(E) The metropolitan planning organization shall conduct at least two informational meetings in each county within the region for members of the board of supervisors and city councils on the sustainable communities strategy and alternative planning strategy, if any. The metropolitan planning organization may conduct only one informational meeting if it is attended by representatives of the county board of supervisors and city council members representing a majority of the cities representing a majority of the population in the incorporated areas of that county. Notice of the meeting or meetings shall be sent to the clerk of the board of supervisors and to each city clerk. The purpose of the meeting or meetings shall be to discuss the sustainable communities strategy and the alternative planning strategy, if any, including the key land use and planning assumptions to, with the members of the board of supervisors and the city council members in that county and to solicit and consider their input and recommendations.
(F) Each metropolitan planning organization shall adopt a public participation plan, for development of the sustainable communities strategy and an alternative planning strategy, if any, that includes all of the following:
(i) Outreach efforts to encourage the active participation of a broad range of stakeholder groups in the planning process, consistent with the agency’s adopted Federal Public Participation Plan, including, but not limited to, affordable housing advocates, transportation advocates, neighborhood and community groups, environmental advocates, homebuilder representatives, broad-based business organizations, landowners, commercial property interests, and homeowner associations.
(ii) Consultation with congestion management agencies, transportation agencies, and transportation commissions.
(iii) Workshops throughout the region to provide the public with the information and tools necessary to provide a clear understanding of the issues and policy choices. At least one workshop shall be held in each county in the region. For counties with a population greater than 500,000, at least three workshops shall be held. Each workshop, to the extent practicable, shall include urban simulation computer modeling to create visual representations of the sustainable communities strategy and the alternative planning strategy.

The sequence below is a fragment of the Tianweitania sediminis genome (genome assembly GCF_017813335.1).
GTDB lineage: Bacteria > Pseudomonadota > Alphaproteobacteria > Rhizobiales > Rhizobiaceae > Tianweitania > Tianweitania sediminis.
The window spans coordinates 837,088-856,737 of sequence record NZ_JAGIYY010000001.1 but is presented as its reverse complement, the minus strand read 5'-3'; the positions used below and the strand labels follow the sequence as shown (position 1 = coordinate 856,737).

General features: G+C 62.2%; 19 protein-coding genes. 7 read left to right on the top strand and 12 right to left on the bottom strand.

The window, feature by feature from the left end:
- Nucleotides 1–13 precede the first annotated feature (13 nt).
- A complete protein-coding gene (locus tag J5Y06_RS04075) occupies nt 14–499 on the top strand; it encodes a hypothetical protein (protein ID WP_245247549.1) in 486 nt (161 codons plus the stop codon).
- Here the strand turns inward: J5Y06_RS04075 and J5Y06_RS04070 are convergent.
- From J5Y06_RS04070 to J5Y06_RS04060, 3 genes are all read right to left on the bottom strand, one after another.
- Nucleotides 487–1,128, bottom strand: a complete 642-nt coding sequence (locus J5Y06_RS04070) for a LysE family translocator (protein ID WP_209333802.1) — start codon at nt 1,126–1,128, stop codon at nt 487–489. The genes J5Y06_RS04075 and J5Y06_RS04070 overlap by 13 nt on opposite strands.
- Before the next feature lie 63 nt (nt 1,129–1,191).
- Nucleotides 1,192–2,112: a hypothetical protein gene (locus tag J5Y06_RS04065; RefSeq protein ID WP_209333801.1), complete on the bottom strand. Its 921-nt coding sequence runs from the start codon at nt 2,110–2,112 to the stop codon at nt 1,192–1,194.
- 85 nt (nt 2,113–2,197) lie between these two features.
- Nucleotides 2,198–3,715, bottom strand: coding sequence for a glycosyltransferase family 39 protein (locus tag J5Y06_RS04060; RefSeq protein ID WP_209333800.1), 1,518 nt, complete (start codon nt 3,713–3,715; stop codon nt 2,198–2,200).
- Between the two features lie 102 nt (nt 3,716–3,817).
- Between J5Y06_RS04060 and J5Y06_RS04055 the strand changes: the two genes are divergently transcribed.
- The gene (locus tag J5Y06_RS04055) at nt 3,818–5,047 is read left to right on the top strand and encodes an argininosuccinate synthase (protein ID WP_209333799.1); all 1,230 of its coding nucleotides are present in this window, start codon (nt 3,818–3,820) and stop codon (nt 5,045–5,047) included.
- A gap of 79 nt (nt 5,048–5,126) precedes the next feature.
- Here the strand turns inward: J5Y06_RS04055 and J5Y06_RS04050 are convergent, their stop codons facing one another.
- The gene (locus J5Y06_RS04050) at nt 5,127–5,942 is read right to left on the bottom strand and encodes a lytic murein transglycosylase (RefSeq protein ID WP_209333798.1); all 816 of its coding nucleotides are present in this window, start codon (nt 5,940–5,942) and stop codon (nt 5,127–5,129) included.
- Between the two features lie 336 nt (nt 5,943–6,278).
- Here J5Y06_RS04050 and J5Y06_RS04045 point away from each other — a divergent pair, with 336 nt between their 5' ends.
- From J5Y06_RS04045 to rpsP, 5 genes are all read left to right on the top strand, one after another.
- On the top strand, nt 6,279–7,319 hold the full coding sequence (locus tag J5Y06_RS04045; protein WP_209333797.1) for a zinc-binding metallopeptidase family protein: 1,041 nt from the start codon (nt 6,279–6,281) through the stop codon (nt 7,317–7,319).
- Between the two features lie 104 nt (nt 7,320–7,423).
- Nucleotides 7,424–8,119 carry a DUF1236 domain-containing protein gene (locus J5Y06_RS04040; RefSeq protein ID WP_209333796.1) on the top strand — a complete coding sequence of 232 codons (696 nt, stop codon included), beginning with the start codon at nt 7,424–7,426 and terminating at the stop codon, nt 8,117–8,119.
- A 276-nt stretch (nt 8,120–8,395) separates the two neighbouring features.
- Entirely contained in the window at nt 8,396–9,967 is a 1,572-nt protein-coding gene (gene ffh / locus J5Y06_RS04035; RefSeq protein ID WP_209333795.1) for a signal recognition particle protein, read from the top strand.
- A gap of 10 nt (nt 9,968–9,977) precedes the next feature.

(iv) Preparation and circulation of a draft sustainable communities strategy and an alternative planning strategy, if one is prepared, not less than 55 days before adoption of a final regional transportation plan.
(v) At least three public hearings on the draft sustainable communities strategy in the regional transportation plan and alternative planning strategy, if one is prepared. If the metropolitan transportation organization consists of a single county, at least two public hearings shall be held. To the maximum extent feasible, the hearings shall be in different parts of the region to maximize the opportunity for participation by members of the public throughout the region.
(vi) A process for enabling members of the public to provide a single request to receive notices, information, and updates.
(G) In preparing a sustainable communities strategy, the metropolitan planning organization may consider both of the following:
(i) Spheres of influence that have been adopted by the local agency formation commissions within its region.
(ii) The high-speed rail system, any high-speed rail station established within the region, and any associated effects of either that bears relation to the sustainable communities strategy.
(H) Prior to adopting a sustainable communities strategy, the metropolitan planning organization shall quantify the reduction in greenhouse gas emissions projected to be achieved by the sustainable communities strategy and set forth the difference, if any, between the amount of that reduction and the target for the region established by the state board.
(I) If the sustainable communities strategy, prepared in compliance with subparagraph (B) or (D), is unable to reduce greenhouse gas emissions to achieve the greenhouse gas emission reduction targets established by the state board, the metropolitan planning organization shall prepare an alternative planning strategy to the sustainable communities strategy showing how those greenhouse gas emission targets would be achieved through alternative development patterns, infrastructure, or additional transportation measures or policies. The alternative planning strategy shall be a separate document from the regional transportation plan, but it may be adopted concurrently with the regional transportation plan. In preparing the alternative planning strategy, the metropolitan planning organization: